Risk management experts from around the world meet in the Swiss Alpine resort of Davos this week at a conference on reducing the causes and effects of disasters.
Organisers of the International Disaster Reduction Conference (IDRC) say that recent mega-disasters have shown that risk management from a single approach is not enough to address the threats to today's society.
"The IDRC Davos 2006 will address a broad range of risks, including those relating to pandemics and endemics, terrorism, climate change and natural hazards," said conference chairman Walter J. Ammann.
"Risks of a technical, biological and chemical nature will also feature."
About 1,000 participants from politics, public administration, business, industry, non-governmental organisations and science have registered for the event, which lasts till Friday.
Organisers say that a truly integrated and participative approach is planned to ensure that that valuable lessons learned about disaster risk reduction from a wide spectrum of fields are applied correctly for the benefit of communities, countries and regions.
They add it will be a valuable forum and strategic platform for the world's risk management community.
The programme will include topical plenary sessions and panel debates, scientific and policy-oriented thematic sessions, special regional sessions for Africa, Asia, North and Latin America, and Europe.
Side events organised by different international and national organisations will include exhibits and an open forum about media and disaster.
The forum will, among other issues, discuss what role journalists can and should play in crisis situations.
Journalists are often the first to arrive at the scene in war scenarios, after natural disasters or other catastrophes, sometimes even before emergency relief organisations.
Organisers say that the media strongly influence the way in which disasters are perceived in other parts of the world and in the areas affected.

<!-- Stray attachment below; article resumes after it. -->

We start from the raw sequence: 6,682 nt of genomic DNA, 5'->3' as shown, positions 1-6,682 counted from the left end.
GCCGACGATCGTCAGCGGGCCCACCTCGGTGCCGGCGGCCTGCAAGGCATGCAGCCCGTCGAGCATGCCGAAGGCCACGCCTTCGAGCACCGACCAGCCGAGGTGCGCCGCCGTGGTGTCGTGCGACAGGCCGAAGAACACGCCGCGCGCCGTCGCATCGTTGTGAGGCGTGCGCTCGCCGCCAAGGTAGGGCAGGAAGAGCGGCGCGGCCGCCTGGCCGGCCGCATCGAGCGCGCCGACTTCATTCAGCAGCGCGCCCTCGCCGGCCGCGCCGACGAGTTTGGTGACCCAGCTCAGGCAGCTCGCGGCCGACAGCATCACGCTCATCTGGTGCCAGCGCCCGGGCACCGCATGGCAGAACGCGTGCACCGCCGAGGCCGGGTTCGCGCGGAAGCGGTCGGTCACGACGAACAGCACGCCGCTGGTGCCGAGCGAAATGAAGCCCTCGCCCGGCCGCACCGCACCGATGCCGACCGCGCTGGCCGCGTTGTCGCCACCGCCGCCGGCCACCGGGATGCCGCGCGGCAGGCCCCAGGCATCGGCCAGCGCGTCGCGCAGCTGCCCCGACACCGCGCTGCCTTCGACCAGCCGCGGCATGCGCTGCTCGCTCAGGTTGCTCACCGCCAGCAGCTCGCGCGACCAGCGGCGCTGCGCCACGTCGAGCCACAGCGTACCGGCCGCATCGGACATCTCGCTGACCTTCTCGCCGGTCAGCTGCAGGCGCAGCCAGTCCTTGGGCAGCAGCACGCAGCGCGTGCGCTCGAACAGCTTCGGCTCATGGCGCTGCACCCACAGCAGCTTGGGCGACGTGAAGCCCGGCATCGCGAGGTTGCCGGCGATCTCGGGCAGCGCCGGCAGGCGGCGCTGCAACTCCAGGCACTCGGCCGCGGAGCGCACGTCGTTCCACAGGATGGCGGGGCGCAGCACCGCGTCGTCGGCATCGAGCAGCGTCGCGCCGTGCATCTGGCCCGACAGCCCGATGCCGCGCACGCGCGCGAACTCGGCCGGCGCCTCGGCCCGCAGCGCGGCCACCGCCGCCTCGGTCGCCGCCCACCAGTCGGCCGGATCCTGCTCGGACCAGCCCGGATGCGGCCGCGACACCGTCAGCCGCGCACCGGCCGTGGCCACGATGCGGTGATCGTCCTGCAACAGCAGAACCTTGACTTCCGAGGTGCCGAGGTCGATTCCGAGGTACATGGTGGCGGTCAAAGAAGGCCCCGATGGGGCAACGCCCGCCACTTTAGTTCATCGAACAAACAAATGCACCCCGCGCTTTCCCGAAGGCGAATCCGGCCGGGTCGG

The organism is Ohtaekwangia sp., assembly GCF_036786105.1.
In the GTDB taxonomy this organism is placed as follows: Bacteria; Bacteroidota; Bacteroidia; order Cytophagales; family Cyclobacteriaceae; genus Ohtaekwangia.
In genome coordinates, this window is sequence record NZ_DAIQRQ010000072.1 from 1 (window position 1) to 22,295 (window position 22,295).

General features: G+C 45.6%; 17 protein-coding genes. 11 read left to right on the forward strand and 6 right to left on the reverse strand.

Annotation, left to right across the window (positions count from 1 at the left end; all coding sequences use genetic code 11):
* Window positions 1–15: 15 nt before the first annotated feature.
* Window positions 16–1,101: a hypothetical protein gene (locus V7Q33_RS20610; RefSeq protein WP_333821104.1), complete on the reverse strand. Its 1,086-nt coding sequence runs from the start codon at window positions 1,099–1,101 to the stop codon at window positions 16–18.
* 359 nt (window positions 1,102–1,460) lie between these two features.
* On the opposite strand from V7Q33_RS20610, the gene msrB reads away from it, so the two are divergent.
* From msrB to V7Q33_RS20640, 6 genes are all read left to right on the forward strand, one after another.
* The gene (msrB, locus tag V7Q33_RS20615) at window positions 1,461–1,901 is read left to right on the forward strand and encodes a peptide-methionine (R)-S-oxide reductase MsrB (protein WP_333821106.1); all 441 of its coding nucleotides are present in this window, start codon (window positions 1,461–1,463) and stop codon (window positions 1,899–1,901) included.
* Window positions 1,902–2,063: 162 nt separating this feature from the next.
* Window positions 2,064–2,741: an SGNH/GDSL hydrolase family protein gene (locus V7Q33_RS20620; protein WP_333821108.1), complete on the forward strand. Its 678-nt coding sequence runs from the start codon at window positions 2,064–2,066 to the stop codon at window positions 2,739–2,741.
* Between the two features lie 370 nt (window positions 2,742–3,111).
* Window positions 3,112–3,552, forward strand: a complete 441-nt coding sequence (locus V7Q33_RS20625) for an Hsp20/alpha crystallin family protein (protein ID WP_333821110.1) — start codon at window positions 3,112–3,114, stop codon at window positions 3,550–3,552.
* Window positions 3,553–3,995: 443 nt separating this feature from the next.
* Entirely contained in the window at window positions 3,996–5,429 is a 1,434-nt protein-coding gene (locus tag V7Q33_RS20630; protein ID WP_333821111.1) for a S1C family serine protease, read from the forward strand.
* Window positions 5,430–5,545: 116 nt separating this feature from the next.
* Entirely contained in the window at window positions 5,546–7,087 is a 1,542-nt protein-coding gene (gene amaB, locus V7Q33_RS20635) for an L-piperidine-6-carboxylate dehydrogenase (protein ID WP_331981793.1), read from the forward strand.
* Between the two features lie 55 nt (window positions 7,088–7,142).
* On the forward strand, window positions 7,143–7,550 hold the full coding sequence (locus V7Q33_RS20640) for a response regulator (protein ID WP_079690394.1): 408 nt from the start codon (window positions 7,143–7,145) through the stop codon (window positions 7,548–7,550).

But, they argue, the "right" way of reporting is difficult to define and the victims, relatives, relief organisations, editorial departments, politicians and the public hungry for facts or disaster stories often have conflicting interests.
The documentary film War Photographer by Swiss director Christian Frei will be shown to point out how much mental strength is needed to fulfil the challenging task of reporting back from conflict areas.
Frei and other media specialists will afterwards discuss the role journalism can and perhaps should play in disasters, as well as the necessary conditions for this.
swissinfo with agencies
The conference (August 27-September 1) is jointly organised by the United Nations International Strategy for Disaster Reduction, the UN Educational, Scientific and Cultural Organization, the Global Alliance for Disaster Reduction and the Global Disaster Information Network.
The main sponsor is the Swiss Agency for Development and Cooperation.
An ambitious conference
The International Disaster Reduction Conference in Davos is looking for sustainable solutions to the complex risks facing society today. It wants to serve as a bridge between practice, science, policy and the decision-making process.
The aim is to link problems and their main causes with governance and technology perspectives of problem solving.
Progress will also be reported in Davos on what has been achieved since the 2005 World Conference on Disaster Reduction in Kobe, Japan.